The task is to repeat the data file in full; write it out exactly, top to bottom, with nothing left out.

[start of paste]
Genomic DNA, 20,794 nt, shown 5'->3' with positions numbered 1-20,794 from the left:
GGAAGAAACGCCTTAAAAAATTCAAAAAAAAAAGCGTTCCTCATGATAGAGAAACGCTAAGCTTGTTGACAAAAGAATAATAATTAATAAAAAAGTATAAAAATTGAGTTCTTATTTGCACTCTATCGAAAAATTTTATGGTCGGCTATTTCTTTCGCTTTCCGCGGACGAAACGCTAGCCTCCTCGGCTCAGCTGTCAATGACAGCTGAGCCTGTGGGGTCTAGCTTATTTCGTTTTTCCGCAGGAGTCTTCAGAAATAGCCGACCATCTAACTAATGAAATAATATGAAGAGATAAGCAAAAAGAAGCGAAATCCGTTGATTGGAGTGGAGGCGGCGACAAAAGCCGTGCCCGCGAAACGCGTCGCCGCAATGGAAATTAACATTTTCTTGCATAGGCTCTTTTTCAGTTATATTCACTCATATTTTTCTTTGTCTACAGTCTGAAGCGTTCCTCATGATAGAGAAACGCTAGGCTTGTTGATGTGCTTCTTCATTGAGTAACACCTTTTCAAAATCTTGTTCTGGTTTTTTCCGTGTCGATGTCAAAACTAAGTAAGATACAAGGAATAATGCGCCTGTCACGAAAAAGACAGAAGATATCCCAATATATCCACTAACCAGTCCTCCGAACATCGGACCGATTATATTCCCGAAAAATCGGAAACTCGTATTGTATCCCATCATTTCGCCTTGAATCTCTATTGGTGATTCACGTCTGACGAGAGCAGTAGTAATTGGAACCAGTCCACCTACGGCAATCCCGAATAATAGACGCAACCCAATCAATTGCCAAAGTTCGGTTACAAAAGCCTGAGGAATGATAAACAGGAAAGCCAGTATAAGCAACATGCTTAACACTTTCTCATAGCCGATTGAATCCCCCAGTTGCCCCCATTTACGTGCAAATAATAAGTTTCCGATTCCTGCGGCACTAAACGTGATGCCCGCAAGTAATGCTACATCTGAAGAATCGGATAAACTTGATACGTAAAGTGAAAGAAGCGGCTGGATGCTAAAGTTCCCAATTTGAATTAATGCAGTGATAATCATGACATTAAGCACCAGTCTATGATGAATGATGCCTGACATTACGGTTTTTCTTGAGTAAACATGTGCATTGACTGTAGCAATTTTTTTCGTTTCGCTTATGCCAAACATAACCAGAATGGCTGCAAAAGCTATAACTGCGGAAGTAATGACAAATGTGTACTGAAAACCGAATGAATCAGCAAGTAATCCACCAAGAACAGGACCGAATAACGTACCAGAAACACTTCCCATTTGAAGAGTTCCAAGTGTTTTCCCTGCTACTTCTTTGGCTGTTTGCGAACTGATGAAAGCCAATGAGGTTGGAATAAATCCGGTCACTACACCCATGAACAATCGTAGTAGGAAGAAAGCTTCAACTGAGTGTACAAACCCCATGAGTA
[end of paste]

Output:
Genomic DNA, 20,794 nt, shown 5'->3' with positions numbered 1-20,794 from the left:
GGAAGAAACGCCTTAAAAAATTCAAAAAAAAAAGCGTTCCTCATGATAGAGAAACGCTAAGCTTGTTGACAAAAGAATAATAATTAATAAAAAAGTATAAAAATTGAGTTCTTATTTGCACTCTATCGAAAAATTTTATGGTCGGCTATTTCTTTCGCTTTCCGCGGACGAAACGCTAGCCTCCTCGGCTCAGCTGTCAATGACAGCTGAGCCTGTGGGGTCTAGCTTATTTCGTTTTTCCGCAGGAGTCTTCAGAAATAGCCGACCATCTAACTAATGAAATAATATGAAGAGATAAGCAAAAAGAAGCGAAATCCGTTGATTGGAGTGGAGGCGGCGACAAAAGCCGTGCCCGCGAAACGCGTCGCCGCAATGGAAATTAACATTTTCTTGCATAGGCTCTTTTTCAGTTATATTCACTCATATTTTTCTTTGTCTACAGTCTGAAGCGTTCCTCATGATAGAGAAACGCTAGGCTTGTTGATGTGCTTCTTCATTGAGTAACACCTTTTCAAAATCTTGTTCTGGTTTTTTCCGTGTCGATGTCAAAACTAAGTAAGATACAAGGAATAATGCGCCTGTCACGAAAAAGACAGAAGATATCCCAATATATCCACTAACCAGTCCTCCGAACATCGGACCGATTATATTCCCGAAAAATCGGAAACTCGTATTGTATCCCATCATTTCGCCTTGAATCTCTATTGGTGATTCACGTCTGACGAGAGCAGTAGTAATTGGAACCAGTCCACCTACGGCAATCCCGAATAATAGACGCAACCCAATCAATTGCCAAAGTTCGGTTACAAAAGCCTGAGGAATGATAAACAGGAAAGCCAGTATAAGCAACATGCTTAACACTTTCTCATAGCCGATTGAATCCCCCAGTTGCCCCCATTTACGTGCAAATAATAAGTTTCCGATTCCTGCGGCACTAAACGTGATGCCCGCAAGTAATGCTACATCTGAAGAATCGGATAAACTTGATACGTAAAGTGAAAGAAGCGGCTGGATGCTAAAGTTCCCAATTTGAATTAATGCAGTGATAATCATGACATTAAGCACCAGTCTATGATGAATGATGCCTGACATTACGGTTTTTCTTGAGTAAACATGTGCATTGACTGTAGCAATTTTTTTCGTTTCGCTTATGCCAAACATAACCAGAATGGCTGCAAAAGCTATAACTGCGGAAGTAATGACAAATGTGTACTGAAAACCGAATGAATCAGCAAGTAATCCACCAAGAACAGGACCGAATAACGTACCAGAAACACTTCCCATTTGAAGAGTTCCAAGTGTTTTCCCTGCTACTTCTTTGGCTGTTTGCGAACTGATGAAAGCCAATGAGGTTGGAATAAATCCGGTCACTACACCCATGAACAATCGTAGTAGGAAGAAAGCTTCAACTGAGTGTACAAACCCCATGAGTA